It’s time to get on the low-code fast train
This is a guest blogpost by Gaurav Dhillon, CEO, SnapLogic.
Low-code technologies are not new. They’ve been part of IT’s application development kit for decades. But in recent years the adoption of low-code has soared to new heights, thanks to its promise of getting technology capability into the hands of more users, and delivering much-needed business agility and fast time to value.
The unexpected gut-punch of Covid-19 has only hastened the rise of low-code within organisations. Digital transformation initiatives that may have been planned for 2021 and beyond have now become an urgent priority. The new normal of remote work and predominantly online-only business brought on by the pandemic has made it clear – those who are slow to embrace the cloud, digital tools, and automation solutions will fall behind, if not disappear altogether.
Low-code is transforming how work gets done. No longer is tech-driven innovation the sole domain of IT. From building new products to engaging customers, workers of varying technical ability across every business function are leveraging the power of low-code to work better and faster.
The new workplace
Millennials now make up more than half of today’s global workforce. The generation that grew up with Facebook and smartphones knows their way around technology. In their personal lives, when they got stuck or wanted to customise their technology, they figured it out themselves. No calling a helpdesk or waiting for someone to get back to them. They tinkered, messaged a friend, or searched online for an immediate answer.
They’ve brought this tech-savviness, self-reliant spirit, and need for instant gratification into the workplace. They’re not about to wait for an IT backlog to clear up before they can proceed with their project. They’re downloading the apps and accessing the data they need to get on with their work and deliver the results the business expects from them.
Low-code, self-service, cloud-based technologies have facilitated their success. A business analyst on the finance team can easily calculate sales commissions by slicing and dicing data by sales rep, product, or territory. A marketer can build, prototype, and A/B test a new website. An HR leader can connect various systems to ensure a seamless onboarding experience for a new hire. And, they get all this rich technology capability without having to learn Java, write code, or rely on IT.
For all the benefits that low-code offers, critics will argue the resulting technology capability lacks the rich sophistication, functionality, and performance of solutions built by experienced Java programmers. It’s true there are some technology problems that are simply too complex and best left in the hands of skilled developers and IT experts. But those experts are increasingly difficult to find, not to mention costly to keep, and many of today’s tech problems can be solved by lines of business with minimal IT oversight.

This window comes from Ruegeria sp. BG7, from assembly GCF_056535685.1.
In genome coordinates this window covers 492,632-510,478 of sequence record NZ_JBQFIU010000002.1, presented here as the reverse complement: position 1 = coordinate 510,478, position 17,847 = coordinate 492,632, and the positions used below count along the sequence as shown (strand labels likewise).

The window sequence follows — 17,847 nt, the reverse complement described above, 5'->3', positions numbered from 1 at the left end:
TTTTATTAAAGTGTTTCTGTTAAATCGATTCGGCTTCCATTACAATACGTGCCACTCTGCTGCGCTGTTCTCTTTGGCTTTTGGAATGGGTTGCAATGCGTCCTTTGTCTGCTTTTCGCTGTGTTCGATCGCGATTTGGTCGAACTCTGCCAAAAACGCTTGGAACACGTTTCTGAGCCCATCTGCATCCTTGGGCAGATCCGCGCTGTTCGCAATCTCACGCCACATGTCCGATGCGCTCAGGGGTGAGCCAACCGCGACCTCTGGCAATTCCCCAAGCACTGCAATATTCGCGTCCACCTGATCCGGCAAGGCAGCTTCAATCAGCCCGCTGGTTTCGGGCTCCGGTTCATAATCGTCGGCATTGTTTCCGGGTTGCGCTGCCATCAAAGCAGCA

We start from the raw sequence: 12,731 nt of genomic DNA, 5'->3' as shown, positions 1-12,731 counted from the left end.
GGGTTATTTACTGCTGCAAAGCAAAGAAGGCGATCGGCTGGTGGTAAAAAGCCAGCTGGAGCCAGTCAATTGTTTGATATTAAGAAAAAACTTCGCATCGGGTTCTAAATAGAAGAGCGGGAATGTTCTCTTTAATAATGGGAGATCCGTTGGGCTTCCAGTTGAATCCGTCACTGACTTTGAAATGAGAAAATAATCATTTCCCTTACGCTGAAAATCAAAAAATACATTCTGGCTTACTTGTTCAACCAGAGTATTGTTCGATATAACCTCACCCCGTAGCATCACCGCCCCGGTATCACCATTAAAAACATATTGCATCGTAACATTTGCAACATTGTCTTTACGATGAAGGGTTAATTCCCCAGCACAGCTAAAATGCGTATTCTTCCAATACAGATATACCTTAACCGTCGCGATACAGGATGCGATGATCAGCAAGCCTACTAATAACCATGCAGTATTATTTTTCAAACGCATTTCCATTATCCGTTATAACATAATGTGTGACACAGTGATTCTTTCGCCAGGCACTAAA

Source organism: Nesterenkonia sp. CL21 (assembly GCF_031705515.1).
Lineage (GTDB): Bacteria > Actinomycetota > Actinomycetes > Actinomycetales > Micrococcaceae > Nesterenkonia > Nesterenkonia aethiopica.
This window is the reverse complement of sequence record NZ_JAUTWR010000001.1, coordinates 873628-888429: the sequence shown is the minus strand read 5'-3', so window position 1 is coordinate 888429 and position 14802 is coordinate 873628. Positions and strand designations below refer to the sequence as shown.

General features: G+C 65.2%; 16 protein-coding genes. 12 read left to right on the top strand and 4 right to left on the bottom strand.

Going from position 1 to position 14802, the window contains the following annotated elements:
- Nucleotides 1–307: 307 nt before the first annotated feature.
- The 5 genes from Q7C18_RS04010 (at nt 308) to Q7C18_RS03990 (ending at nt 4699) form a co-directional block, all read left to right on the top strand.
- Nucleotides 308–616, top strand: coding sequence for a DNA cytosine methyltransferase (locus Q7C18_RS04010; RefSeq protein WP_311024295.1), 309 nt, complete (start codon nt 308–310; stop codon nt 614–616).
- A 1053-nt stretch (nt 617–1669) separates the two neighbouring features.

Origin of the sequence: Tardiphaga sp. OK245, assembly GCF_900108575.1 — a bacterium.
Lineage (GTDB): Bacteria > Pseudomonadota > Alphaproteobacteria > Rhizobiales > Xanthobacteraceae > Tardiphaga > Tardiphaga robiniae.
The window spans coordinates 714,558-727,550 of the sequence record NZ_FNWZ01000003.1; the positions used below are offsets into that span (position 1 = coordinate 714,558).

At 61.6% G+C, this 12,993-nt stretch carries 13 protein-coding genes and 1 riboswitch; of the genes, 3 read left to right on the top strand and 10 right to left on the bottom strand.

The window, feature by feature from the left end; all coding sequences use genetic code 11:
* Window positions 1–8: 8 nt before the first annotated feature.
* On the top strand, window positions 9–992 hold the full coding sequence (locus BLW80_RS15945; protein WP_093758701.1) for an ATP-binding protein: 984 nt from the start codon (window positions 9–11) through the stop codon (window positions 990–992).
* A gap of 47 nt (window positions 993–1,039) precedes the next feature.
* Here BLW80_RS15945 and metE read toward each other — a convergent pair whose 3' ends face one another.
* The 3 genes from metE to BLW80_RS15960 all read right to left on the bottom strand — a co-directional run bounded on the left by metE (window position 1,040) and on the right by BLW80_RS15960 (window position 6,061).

Still, others will warn of a coming chaos, where the number of self-procured apps and systems in use across an organisation balloons to unmanageable levels. Our recent research found that the average large enterprise is using hundreds of discrete cloud applications, and this number is only growing. Fears of ‘shadow IT’ run amok, with increasing concerns around security, compliance, and governance, are valid. But there are ways to manage through this.
We work with some of the largest enterprises – in retail, healthcare, financial services, manufacturing, government, and more – and best practices have emerged to ensure the right balance between empowered, self-service business teams and proper IT management and oversight. Many organisations have adopted a federated model, where a business user can build new things that meet their evolving needs but before it goes into production it must be reviewed and given a quick nod of approval by IT.
In this way, IT is aware of all the apps in use across the organisation and can manage potential sprawl concerns. They can ensure there are no runaway performance issues, and that data security, compliance, and governance mandates are upheld. And, importantly, they can spotlight opportunities for reuse, ensuring breakthrough innovation doesn’t remain in isolated pockets but instead can be deployed and scaled across the enterprise.
Powering the automated enterprise
We’ve experienced periods of business disruption before Covid-19, each of them marked by unexpected challenges and new opportunities. While some might be inclined to be cautious and step on the brakes, the leaders of tomorrow see opportunities, they flex and adapt, and they speed up to meet the moment head on.
These leading organisations are employing low-code platforms as the engine to accelerate and automate their business. Enterprise automation gives you the power to achieve what every company wants: a single source of truth for data-rich decisions; agile innovation that delivers products and services to market faster; exceptional experiences for customers, partners, and employees; and amazing business results – higher revenue, profit, market share, and competitive standing.
Low-code is the accelerator businesses need to adapt, innovate, automate, and transform their business. It’s time to get on the low-code fast train.